rb monmouth 022415 1Merchants along the western stretch of Monmouth Street say paid parking would hurt business. (Photo by John T. Ward. Click to enlarge)


HOT-TOPIC_03A proposal to expand paid parking in central Red Bank ran into both expected and unexpected opposition Wednesday.

Expected: The ire of affected store owners.

Unexpected: Democratic Councilman Ed Zipprich joining his frequent sparring partner, Republican Councilwoman Cindy Burnham, in opposing the introduction of a measure to enable the change.

“I’m really infuriated by this pay station business,” David Prown, of Prown’s Home Improvements, told the council. “My experience tells me this is a done deal.”

The amendment, scheduled for an adoption vote on March 11, would authorize the town to charge for parking along the stretch of Monmouth Street west of Maple Avenue and on portions of Bridge Avenue, where there are now two-hour limits.

Prown and Monmouth Meats owner Stew Goldstein pressed the council to instead enforce the current two-hour parking limit in the area, which they said is routinely violated.

“Obviously, there was some sort of executive decision made to just stop enforcement,” said Prown. “I presume you’re doing this for financial reasons. Well, fish where there’s fish. Enforce.”

“You talk about a hip town,” said Goldstein. “Well, yeah, but you’ve got to have butchers, screen repair, pet food stores.”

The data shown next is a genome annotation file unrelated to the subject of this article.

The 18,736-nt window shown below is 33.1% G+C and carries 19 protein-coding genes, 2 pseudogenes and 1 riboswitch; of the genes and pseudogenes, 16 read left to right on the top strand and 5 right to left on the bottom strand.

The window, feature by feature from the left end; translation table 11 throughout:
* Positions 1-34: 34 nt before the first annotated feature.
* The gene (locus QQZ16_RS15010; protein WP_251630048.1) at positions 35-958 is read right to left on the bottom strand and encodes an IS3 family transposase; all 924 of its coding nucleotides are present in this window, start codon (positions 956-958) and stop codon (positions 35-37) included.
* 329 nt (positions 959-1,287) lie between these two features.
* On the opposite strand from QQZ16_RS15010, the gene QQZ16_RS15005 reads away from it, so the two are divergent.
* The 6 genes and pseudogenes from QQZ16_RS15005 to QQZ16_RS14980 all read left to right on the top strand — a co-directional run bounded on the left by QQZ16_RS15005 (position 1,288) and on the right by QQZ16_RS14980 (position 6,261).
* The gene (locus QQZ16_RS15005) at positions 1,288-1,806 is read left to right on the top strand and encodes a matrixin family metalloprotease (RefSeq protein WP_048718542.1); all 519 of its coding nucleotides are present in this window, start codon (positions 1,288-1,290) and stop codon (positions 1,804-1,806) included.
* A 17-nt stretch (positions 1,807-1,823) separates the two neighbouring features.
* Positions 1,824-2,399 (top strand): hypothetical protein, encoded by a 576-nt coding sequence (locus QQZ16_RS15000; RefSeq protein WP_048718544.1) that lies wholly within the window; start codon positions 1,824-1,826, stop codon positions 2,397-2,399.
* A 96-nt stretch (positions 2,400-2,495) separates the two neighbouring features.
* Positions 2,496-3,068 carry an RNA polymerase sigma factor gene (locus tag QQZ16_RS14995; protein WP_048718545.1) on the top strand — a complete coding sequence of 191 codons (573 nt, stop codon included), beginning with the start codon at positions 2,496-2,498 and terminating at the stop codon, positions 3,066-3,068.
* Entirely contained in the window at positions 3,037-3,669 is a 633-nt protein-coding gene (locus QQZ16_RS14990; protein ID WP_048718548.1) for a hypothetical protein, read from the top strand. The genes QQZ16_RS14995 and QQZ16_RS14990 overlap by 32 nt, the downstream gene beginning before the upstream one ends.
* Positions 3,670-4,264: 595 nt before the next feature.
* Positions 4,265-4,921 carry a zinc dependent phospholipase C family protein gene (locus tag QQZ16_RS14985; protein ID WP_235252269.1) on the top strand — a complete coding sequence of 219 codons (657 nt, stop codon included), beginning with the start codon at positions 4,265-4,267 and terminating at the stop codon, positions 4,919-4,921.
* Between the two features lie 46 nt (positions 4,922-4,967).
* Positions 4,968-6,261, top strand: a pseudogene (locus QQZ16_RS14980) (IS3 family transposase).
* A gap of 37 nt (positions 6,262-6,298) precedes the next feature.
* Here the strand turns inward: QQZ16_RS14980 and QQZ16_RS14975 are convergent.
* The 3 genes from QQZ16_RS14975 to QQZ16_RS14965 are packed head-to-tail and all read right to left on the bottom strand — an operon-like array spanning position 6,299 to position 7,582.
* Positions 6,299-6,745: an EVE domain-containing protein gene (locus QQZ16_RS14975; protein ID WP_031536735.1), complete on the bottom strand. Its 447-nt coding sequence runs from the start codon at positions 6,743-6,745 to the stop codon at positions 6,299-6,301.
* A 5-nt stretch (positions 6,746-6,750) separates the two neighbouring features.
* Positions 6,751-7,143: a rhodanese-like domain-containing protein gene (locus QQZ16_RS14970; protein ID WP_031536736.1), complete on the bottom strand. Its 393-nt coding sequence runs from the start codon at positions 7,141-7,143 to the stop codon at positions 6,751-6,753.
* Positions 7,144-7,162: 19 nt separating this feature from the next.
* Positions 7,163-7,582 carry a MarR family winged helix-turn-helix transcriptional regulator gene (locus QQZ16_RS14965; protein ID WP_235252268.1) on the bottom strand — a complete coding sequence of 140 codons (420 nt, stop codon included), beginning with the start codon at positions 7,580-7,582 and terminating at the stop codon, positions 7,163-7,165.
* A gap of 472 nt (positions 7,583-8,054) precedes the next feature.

Forcing customers to run to a kiosk before stopping in for a pound of ground beef “is just like another nail in the coffin for the small guy,” he said.

Kate Triggiano of Leighton Avenue also weighed in against the expansion.

“These are not businesses you want to pay a meter to shop in,” she said, citing a bagel shop, a pet food store and others. “My own mom asked me, ‘why would I want to pay to park to pick up a bagel?'”

Zipprich did not comment on the amendment, but simply voted no. Council members Art Murphy, Kathy Horgan, Mike DuPont and Linda Schwabenbauer voted yes.
To the astonishment of some business owners in that area, the council had already authorized the purchase of pay stations for installation there, as reported by redbankgreen.
Burnham was the lone no vote on a January 28 resolution to spend $135,308 for 13 new kiosks to be installed along Monmouth Street and Bridge Avenue. She said the imposition of paid parking in the area would “kill” retail businesses that rely on customers who run in for purchases.
Zipprich voted in favor of the kiosk purchase.
Here’s the full text of the amendment: RB 2015-05